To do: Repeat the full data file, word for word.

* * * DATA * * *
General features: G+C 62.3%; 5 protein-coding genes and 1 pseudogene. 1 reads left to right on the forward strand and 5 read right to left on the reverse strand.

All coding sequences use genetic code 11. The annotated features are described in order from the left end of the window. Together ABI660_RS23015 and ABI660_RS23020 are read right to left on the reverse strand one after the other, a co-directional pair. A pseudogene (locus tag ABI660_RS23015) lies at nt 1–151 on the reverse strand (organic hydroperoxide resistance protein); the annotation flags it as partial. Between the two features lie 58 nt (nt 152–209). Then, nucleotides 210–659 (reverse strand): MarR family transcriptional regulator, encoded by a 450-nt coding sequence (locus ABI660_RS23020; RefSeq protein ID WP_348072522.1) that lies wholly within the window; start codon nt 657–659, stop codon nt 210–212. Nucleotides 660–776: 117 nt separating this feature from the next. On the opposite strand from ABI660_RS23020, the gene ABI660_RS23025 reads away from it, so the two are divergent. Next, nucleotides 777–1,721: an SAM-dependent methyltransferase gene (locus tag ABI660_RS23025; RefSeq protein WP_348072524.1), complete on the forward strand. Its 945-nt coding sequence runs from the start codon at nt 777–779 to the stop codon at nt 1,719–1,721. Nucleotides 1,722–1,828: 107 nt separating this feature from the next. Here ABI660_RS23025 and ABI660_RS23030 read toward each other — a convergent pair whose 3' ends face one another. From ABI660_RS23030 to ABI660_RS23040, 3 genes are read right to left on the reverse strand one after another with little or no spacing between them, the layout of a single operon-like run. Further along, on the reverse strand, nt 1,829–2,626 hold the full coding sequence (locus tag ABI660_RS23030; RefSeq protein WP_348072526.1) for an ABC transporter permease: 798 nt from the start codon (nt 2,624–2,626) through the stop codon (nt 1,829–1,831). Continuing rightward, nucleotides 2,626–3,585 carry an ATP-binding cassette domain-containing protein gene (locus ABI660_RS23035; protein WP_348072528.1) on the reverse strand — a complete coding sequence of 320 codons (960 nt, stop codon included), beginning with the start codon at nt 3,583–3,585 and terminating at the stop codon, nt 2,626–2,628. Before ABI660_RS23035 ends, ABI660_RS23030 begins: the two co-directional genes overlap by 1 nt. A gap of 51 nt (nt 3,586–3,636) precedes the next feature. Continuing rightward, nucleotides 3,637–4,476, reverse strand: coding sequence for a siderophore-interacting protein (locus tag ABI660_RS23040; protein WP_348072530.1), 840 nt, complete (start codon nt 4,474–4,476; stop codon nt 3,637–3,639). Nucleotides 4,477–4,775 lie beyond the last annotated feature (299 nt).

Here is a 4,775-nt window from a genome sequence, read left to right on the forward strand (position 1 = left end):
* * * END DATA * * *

General features: G+C 62.3%; 5 protein-coding genes and 1 pseudogene. 1 reads left to right on the forward strand and 5 read right to left on the reverse strand.

All coding sequences use genetic code 11. The annotated features are described in order from the left end of the window. Together ABI660_RS23015 and ABI660_RS23020 are read right to left on the reverse strand one after the other, a co-directional pair. A pseudogene (locus tag ABI660_RS23015) lies at nt 1–151 on the reverse strand (organic hydroperoxide resistance protein); the annotation flags it as partial. Between the two features lie 58 nt (nt 152–209). Then, nucleotides 210–659 (reverse strand): MarR family transcriptional regulator, encoded by a 450-nt coding sequence (locus ABI660_RS23020; RefSeq protein ID WP_348072522.1) that lies wholly within the window; start codon nt 657–659, stop codon nt 210–212. Nucleotides 660–776: 117 nt separating this feature from the next. On the opposite strand from ABI660_RS23020, the gene ABI660_RS23025 reads away from it, so the two are divergent. Next, nucleotides 777–1,721: an SAM-dependent methyltransferase gene (locus tag ABI660_RS23025; RefSeq protein WP_348072524.1), complete on the forward strand. Its 945-nt coding sequence runs from the start codon at nt 777–779 to the stop codon at nt 1,719–1,721. Nucleotides 1,722–1,828: 107 nt separating this feature from the next. Here ABI660_RS23025 and ABI660_RS23030 read toward each other — a convergent pair whose 3' ends face one another. From ABI660_RS23030 to ABI660_RS23040, 3 genes are read right to left on the reverse strand one after another with little or no spacing between them, the layout of a single operon-like run. Further along, on the reverse strand, nt 1,829–2,626 hold the full coding sequence (locus tag ABI660_RS23030; RefSeq protein WP_348072526.1) for an ABC transporter permease: 798 nt from the start codon (nt 2,624–2,626) through the stop codon (nt 1,829–1,831). Continuing rightward, nucleotides 2,626–3,585 carry an ATP-binding cassette domain-containing protein gene (locus ABI660_RS23035; protein WP_348072528.1) on the reverse strand — a complete coding sequence of 320 codons (960 nt, stop codon included), beginning with the start codon at nt 3,583–3,585 and terminating at the stop codon, nt 2,626–2,628. Before ABI660_RS23035 ends, ABI660_RS23030 begins: the two co-directional genes overlap by 1 nt. A gap of 51 nt (nt 3,586–3,636) precedes the next feature. Continuing rightward, nucleotides 3,637–4,476, reverse strand: coding sequence for a siderophore-interacting protein (locus tag ABI660_RS23040; protein WP_348072530.1), 840 nt, complete (start codon nt 4,474–4,476; stop codon nt 3,637–3,639). Nucleotides 4,477–4,775 lie beyond the last annotated feature (299 nt).

Here is a 4,775-nt window from a genome sequence, read left to right on the forward strand (position 1 = left end):